Director John Sturges was not flying quite as high as when he had greenlit The Satan Bug. Since then two films had flopped – big-budget 70mm western The Hallelujah Trail (1965) and Hour of the Gun (1967). Two others had been shelved – Steve McQueen motor racing epic Day of the Champion and The Yards of Essendorf. But his mastery of the action picture made him first choice for Ice Station Zebra.
Independent producer Martin Ransohoff (The Cincinnati Kid, 1965) had snapped up the rights in 1964, initially scheduling production to begin the following spring. He financed a screenplay by Paddy Chayefsky (The Americanization of Emily, 1964). Judging by later reports MacLean appeared happy with the screenwriter’s approach, especially after being so annoyed with the way Carl Foreman had appropriated The Guns of Navarone. Ransohoff put together a stellar cast – The Guns of Navarone (1961) alumni Gregory Peck and David Niven plus George Segal (The Quiller Memorandum, 1966). But each wanted to act against type. Peck, having played a submarine commander in On the Beach (1959), wished the role of an American secret agent, Niven to play his British equivalent with Segal left to pick up the role of skipper. Then Peck objected to the way his character was portrayed.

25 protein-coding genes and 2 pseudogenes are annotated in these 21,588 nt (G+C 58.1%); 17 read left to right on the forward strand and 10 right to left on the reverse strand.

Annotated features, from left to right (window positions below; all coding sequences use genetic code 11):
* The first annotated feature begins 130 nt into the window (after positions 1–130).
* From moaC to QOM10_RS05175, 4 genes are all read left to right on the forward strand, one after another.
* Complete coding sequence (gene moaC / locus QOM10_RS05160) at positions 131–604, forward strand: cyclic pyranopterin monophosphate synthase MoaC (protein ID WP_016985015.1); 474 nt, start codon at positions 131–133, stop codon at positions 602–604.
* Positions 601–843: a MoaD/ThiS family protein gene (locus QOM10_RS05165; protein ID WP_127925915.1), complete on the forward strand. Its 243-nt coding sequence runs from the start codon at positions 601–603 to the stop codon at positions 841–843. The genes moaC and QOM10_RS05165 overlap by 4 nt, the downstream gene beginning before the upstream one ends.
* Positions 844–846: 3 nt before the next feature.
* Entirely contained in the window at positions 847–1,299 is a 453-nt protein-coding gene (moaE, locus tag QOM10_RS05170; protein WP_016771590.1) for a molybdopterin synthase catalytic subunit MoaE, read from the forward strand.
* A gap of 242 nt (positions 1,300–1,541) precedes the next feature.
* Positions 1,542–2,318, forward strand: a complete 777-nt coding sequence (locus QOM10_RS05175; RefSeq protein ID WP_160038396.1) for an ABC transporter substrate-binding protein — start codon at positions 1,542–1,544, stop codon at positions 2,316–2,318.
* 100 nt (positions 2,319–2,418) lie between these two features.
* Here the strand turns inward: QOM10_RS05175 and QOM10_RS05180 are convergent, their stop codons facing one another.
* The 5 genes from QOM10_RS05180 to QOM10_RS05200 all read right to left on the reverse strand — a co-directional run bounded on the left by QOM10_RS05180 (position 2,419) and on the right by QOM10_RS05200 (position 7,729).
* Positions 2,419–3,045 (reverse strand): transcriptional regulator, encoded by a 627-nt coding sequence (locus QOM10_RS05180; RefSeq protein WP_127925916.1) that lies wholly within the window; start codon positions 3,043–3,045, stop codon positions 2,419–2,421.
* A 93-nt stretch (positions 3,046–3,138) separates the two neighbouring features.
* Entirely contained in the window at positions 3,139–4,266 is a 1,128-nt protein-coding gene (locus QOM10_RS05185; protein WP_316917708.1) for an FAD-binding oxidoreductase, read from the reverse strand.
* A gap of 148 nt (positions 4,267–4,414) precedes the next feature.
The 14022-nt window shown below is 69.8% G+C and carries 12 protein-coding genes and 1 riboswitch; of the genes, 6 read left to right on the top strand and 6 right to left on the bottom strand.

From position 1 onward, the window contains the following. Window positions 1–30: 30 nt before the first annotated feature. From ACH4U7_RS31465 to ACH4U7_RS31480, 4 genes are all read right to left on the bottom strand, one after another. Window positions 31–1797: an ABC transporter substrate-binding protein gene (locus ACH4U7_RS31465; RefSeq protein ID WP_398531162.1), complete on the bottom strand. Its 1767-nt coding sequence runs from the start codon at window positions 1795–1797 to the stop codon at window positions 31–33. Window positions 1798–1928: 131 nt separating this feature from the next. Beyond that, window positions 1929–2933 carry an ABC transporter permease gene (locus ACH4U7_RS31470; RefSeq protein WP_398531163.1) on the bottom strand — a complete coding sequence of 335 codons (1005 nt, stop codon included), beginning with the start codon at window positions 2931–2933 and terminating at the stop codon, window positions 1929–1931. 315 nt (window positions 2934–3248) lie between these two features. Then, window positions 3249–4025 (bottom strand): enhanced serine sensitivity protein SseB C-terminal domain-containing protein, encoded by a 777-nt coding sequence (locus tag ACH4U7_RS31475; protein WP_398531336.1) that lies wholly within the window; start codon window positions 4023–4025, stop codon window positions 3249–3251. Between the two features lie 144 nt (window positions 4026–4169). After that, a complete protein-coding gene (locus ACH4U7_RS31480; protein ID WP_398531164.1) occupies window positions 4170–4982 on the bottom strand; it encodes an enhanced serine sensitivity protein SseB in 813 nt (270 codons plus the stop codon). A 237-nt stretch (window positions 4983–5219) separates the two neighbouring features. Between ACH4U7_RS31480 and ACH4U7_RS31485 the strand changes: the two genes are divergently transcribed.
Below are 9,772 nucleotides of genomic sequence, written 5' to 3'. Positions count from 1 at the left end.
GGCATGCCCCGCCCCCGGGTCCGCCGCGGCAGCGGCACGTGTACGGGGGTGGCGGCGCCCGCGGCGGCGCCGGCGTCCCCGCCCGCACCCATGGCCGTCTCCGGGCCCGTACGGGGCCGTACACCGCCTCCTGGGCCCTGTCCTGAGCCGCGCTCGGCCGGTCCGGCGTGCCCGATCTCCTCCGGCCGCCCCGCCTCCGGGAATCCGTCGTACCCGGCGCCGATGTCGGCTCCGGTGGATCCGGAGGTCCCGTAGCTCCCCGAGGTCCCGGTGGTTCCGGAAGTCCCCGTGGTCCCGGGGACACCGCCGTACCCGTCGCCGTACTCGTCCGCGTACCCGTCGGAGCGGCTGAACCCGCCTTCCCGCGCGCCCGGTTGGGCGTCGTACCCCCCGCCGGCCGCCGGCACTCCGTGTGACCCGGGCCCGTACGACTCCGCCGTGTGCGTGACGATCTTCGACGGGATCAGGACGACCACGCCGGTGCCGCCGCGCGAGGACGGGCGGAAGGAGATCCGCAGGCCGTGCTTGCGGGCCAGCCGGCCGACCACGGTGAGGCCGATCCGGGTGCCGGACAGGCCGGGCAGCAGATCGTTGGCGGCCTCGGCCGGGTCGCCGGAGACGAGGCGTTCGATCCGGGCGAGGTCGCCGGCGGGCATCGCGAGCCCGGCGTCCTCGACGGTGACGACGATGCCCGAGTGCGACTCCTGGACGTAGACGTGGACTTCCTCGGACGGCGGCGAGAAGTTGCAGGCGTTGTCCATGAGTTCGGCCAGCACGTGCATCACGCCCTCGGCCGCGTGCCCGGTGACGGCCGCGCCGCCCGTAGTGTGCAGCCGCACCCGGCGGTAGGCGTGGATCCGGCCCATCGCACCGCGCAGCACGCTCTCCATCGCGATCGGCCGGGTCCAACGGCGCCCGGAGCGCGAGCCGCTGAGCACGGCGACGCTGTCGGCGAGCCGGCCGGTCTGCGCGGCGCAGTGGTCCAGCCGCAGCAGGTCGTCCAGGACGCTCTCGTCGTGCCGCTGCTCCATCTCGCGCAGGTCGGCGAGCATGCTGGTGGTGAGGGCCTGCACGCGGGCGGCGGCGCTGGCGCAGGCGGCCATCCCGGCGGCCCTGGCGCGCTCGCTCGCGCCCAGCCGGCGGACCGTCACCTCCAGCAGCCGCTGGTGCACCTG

Sturges, paid a whopping $500,000 to direct, was unhappy with the Chayefsky script commissioned by the producer so he hired Harry Julian Fink (Major Dundee, 1965) and W.R. Burnett (The Great Escape, 1963). But he hated the results so much he suggested MGM drop the entire project. That was hardly what Ransohoff, after forking out $650,000 on screenplays and $1.7 million on special effects, needed to hear. As a last resort, Sturges turned to Douglas Heyes (Beau Geste, 1966) who beefed up the Alistair MacLean story, completely changing the ending, introducing the U.S. vs U.S.S.R. race to the Arctic, and a bunch of new characters including those played by Jim Brown and Ernest Borgnine, who had previously worked together on The Dirty Dozen (1967).
After a string of flops, Hudson, celebrating his 20th year in the business, chased after the role of sub commander. Although it has been reported that Laurence Harvey briefly came into the frame for the part that went to Borgnine, I could find no record of that. Confusion may have arisen because in 1964 Harvey was prepping another MacLean picture, The Golden Rendezvous, which he planned to direct in the Bahamas. Having landed the major supporting role in Who’s Afraid of Virginia Woolf (1966), Segal was the casting coup before he, too, jumped ship.